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Fed Officials Voice Dissenting Opinions Again

Interest-Rates / US Interest Rates Sep 30, 2011 - 05:05 AM GMT

By: Asha_Bangalore

Interest-Rates

Best Financial Markets Analysis ArticleChairman Bernanke highlighted the gravity of the unemployment problem in the Q&A session in his speech after markets closed yesterday.

“This unemployment situation we have, the jobs situation, is really a national crisis,” We’ve had close to 10 percent unemployment now for a number of years and, of the people who are unemployed, about 45 percent have been unemployed for six months or more. This is unheard of.”


As Chart 1 indicates, the combination of high unemployment and a large percentage of them unemployed for an extended is a new occurrence in the post-war period. Around 43% were unemployed for over 27 weeks in August 2011 vs. about 25% during the 1981-82 recession (the jobless rate peaked at 10.8%).

This is Bernanke’s first speech after the FOMC policy action referred to as “Operation Twist” was announced on September 21. The Fed indicated it would purchase $400 billion of long-term Treasury securities to replace short-term securities of the same value and hold its balance sheet size unchanged. The Fed also announced plans to purchase expiring and pre-paid mortgage back securities. Fed Presidents Rosengren and Lockhart of Boston and Atlanta, respectively, have spoken in favor of this program this week. Bernanke also noted that there is room for other policy options to address the woes of the U.S. economy. Rosengren and Lockhart are both non-voting members of the FOMC.

“Monetary policy is not a panacea,” Bernanke said. “There are certainly some areas where other policy makers could contribute,” and “strong housing policies to help the housing markets recover would certainly be useful.”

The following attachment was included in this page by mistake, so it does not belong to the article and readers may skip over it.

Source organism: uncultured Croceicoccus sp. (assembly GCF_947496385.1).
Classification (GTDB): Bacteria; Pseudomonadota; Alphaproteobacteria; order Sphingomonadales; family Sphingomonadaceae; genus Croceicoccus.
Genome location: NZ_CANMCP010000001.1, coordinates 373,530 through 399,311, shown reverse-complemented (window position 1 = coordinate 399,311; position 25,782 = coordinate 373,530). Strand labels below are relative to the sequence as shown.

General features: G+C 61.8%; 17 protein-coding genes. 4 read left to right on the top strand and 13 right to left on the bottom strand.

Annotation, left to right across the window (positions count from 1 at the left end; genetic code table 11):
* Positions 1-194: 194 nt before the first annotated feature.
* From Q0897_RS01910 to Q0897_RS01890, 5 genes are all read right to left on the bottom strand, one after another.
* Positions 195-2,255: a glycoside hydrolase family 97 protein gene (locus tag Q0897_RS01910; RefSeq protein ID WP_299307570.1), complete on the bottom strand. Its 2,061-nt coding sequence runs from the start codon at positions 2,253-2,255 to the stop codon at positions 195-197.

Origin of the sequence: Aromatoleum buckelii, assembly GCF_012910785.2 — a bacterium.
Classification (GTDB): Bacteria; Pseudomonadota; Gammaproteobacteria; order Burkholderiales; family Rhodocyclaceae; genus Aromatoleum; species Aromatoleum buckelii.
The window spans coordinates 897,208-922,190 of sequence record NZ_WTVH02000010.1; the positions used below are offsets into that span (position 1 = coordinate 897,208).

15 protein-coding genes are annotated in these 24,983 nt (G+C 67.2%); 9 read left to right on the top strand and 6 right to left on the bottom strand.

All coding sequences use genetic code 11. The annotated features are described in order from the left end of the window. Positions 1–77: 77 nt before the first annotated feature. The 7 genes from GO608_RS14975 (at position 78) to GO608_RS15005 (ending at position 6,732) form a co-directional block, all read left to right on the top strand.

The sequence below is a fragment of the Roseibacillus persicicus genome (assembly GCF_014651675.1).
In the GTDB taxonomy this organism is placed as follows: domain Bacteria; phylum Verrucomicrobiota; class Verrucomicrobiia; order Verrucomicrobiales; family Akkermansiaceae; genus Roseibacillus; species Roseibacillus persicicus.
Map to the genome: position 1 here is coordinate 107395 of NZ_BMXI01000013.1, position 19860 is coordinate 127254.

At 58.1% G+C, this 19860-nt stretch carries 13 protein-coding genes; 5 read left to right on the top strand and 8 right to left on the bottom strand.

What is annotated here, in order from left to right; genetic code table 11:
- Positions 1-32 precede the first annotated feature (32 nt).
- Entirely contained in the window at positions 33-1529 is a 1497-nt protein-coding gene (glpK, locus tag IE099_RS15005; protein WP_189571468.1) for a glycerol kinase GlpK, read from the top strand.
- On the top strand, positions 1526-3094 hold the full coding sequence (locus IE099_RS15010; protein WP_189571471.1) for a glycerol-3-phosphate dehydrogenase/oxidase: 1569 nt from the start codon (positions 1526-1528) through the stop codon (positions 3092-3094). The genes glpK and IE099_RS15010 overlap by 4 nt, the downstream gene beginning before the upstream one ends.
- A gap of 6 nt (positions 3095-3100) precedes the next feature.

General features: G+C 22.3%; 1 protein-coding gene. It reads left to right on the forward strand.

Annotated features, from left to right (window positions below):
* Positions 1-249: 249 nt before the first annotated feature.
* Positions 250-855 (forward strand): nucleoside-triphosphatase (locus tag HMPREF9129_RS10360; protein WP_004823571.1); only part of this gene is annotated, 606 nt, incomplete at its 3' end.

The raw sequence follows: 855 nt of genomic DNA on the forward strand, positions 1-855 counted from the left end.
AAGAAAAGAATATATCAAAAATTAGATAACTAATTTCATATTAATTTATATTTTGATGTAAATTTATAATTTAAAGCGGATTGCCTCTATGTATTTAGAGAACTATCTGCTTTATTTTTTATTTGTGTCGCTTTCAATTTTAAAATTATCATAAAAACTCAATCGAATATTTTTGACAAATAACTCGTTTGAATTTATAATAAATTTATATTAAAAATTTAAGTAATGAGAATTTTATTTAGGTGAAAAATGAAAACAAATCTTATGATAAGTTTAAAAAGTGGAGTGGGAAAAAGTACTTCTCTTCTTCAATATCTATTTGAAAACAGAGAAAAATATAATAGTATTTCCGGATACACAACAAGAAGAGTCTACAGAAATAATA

The threat of deflation also featured in the Bernanke’s Q&A session. He noted that the Fed would need to act if inflation or inflation expectations fall too low. Inflation expectations, as measured by the difference between the 5-year Treasury note yield and 5-year TIP, have dropped to 157 bps from a high of 255 bps as of May 2011 (see Chart 2), but actual inflation stood at 3.8% in August, while core consumer prices, which exclude food and energy, show a 2.0% year-to-year gain. Given projections of weak economic conditions, inflation readings are predicted to show a moderating trend.

However, there are different views within the Fed. Fed Presidents Plosser and Fisher of Philadephia and Dallas, respectively, voiced their serious reservations about the recent policy action. Plosser warned that the Fed’s extraordinarily easy policies would lead to an inflationary situation in the months ahead, even with high inflation. He noted that a deflationary threat or a severe European debt crisis leading to financial market meltdown would persuade him that further easing would be necessary. Fisher is also concerned about the inflationary potential of Fed’s position and holds the opinion that costs of Operation Twist outweigh its benefits. Both these them cast dissenting in the August and September FOMC meetings. Summing up, current economic evidence offers strong support to Bernanke and members of the Fed who are focused on the elevated unemployment rate.

Asha Bangalore — Senior Vice President and Economist

http://www.northerntrust.com

Asha Bangalore is Vice President and Economist at The Northern Trust Company, Chicago. Prior to joining the bank in 1994, she was Consultant to savings and loan institutions and commercial banks at Financial & Economic Strategies Corporation, Chicago.

Copyright © 2011 Asha Bangalore

The opinions expressed herein are those of the author and do not necessarily represent the views of The Northern Trust Company. The Northern Trust Company does not warrant the accuracy or completeness of information contained herein, such information is subject to change and is not intended to influence your investment decisions.


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